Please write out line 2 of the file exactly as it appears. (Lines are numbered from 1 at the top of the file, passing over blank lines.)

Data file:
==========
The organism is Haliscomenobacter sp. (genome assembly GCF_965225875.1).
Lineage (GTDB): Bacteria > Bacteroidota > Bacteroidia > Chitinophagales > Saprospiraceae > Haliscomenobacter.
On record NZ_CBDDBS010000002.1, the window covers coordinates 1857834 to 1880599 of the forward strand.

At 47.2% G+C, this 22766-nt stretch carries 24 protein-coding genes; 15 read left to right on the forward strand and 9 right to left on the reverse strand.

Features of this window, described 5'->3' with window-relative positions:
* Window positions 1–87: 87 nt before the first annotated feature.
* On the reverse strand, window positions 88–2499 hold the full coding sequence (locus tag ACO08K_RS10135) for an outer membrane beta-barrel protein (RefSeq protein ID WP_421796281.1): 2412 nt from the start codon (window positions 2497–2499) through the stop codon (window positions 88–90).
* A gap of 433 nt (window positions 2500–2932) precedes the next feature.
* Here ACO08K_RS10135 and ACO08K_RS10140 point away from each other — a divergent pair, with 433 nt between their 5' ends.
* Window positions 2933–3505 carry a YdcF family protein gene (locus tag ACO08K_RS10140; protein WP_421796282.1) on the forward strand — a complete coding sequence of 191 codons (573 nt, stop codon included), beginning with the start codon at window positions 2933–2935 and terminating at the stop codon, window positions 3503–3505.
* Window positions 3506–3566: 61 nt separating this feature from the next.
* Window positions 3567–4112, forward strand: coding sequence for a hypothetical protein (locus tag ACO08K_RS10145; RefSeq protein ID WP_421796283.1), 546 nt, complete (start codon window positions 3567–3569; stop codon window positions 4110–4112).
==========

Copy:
Lineage (GTDB): Bacteria > Bacteroidota > Bacteroidia > Chitinophagales > Saprospiraceae > Haliscomenobacter.